Broadway songwriting legend Stephen Sondheim has died at the age of 91, his lawyer told The New York Times.

F. Richard Pappas said Mr Sondheim - known for musicals including Into The Woods and West Side Story - died suddenly at his home in Roxbury, Connecticut, the day after celebrating Thanksgiving with friends.

Les Misérables and Phantom of the Opera producer Cameron Mackintosh paid tribute saying: "The theatre has lost one of its greatest geniuses and the world has lost one of its greatest and most original writers.

"Sadly, there is now a giant in the sky. The brilliance of Stephen Sondheim will still be here as his legendary songs and shows will be performed for evermore."

Composer Andrew Lloyd Webber described Stephen Sondheim as a "musical theatre giant".

In a post on Twitter, he wrote: "Farewell Steve, the musical theatre giant of our times, an inspiration not just to two but to three generations. Your contribution to theatre will never be equalled."

Actor Hugh Jackman tweeted: "Every so often someone comes along that fundamentally shifts an entire art form. Stephen Sondheim was one of those.

"As millions mourn his passing I also want to express my gratitude for all he has given to me and so many more. Sending my love to his nearest and dearest."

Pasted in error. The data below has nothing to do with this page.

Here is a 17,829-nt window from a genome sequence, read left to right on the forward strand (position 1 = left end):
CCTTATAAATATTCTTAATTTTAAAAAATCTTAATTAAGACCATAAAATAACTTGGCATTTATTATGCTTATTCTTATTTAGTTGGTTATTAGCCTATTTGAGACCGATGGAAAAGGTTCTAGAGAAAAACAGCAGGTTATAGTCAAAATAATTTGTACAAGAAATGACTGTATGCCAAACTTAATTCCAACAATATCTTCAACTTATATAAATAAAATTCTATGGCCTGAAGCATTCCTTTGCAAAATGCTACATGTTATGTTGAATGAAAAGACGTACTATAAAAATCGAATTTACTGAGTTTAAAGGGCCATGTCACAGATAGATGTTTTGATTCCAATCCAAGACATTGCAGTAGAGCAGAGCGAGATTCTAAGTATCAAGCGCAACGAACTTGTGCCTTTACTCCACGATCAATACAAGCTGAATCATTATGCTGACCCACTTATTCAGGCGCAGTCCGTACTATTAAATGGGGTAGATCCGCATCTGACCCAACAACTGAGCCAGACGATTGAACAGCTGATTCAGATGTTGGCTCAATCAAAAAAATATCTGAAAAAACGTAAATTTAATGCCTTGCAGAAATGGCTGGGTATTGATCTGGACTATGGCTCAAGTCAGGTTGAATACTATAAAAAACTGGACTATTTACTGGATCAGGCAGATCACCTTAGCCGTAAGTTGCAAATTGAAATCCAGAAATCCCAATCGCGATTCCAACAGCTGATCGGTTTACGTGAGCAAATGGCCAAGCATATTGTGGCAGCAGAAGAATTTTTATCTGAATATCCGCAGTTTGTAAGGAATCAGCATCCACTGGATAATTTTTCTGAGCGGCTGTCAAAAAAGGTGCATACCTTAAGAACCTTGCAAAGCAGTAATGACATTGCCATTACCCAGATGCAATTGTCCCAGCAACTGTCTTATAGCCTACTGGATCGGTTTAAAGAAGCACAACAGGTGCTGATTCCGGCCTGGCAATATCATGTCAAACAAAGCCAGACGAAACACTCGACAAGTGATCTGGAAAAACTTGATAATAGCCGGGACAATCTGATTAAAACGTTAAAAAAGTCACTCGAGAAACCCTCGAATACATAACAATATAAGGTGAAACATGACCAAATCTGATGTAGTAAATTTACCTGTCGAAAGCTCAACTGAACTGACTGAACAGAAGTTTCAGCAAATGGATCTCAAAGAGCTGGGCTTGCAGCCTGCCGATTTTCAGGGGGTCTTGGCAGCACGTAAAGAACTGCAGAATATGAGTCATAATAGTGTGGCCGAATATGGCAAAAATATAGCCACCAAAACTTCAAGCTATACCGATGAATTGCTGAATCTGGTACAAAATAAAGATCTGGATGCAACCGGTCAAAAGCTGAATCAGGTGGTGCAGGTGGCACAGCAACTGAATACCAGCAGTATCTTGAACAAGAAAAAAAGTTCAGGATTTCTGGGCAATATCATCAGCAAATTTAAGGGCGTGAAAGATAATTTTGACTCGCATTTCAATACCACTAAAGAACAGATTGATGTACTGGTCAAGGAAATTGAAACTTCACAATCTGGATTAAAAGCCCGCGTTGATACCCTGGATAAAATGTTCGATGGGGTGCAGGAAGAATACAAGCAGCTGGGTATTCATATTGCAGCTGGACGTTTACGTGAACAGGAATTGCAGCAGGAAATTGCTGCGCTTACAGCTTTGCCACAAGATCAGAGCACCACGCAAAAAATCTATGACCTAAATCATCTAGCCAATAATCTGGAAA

Barbra Streisand, whose album The Broadway Album featured lyrics written by Stephen Sondheim, tweeted: "Thank the Lord that Sondheim lived to be 91 years old so he had the time to write such wonderful music and GREAT lyrics! May he Rest In Peace."

In 2015, then-US president Barack Obama presented the composer with the Presidential Medal of Freedom for his work.

Hamilton creator Lin-Manuel Miranda, who was mentored by Sondheim, has called him musical theatre's greatest lyricist.

Stephen Sondheim receiving Presidential Medal of Freedom from Barack Obama

Born on 22 March, 1930 in New York City, Stephen Sondheim was involved in musical theatre from an early age.

He started playing piano at seven-years-old and was family friends with Oscar Hammerstein II, half of the famed musical theatre writing duo Rodgers and Hammerstein who wrote shows including Oklahoma! and The Sound of Music.

Over the course of his decades-long career, Mr Sondheim won eight Grammy awards, eight Tony awards - including the special Lifetime Achievement in the Theatre.

He also won an Oscar at the 1991 Academy Awards for Best Original Song for Sooner Or Later from the film Dick Tracy.

He was nominated for many more Grammys and Tonys, as well as two Golden Globes.

His songs were celebrated for their sharp wit and insight into modern life and for giving voice to complex characters, but few of them made the pop charts.

He had a hit, however, with the Grammy-winning Send In The Clowns from his 1973 musical A Little Night Music. It was recorded by Frank Sinatra, Sarah Vaughan and Judy Collins, among others.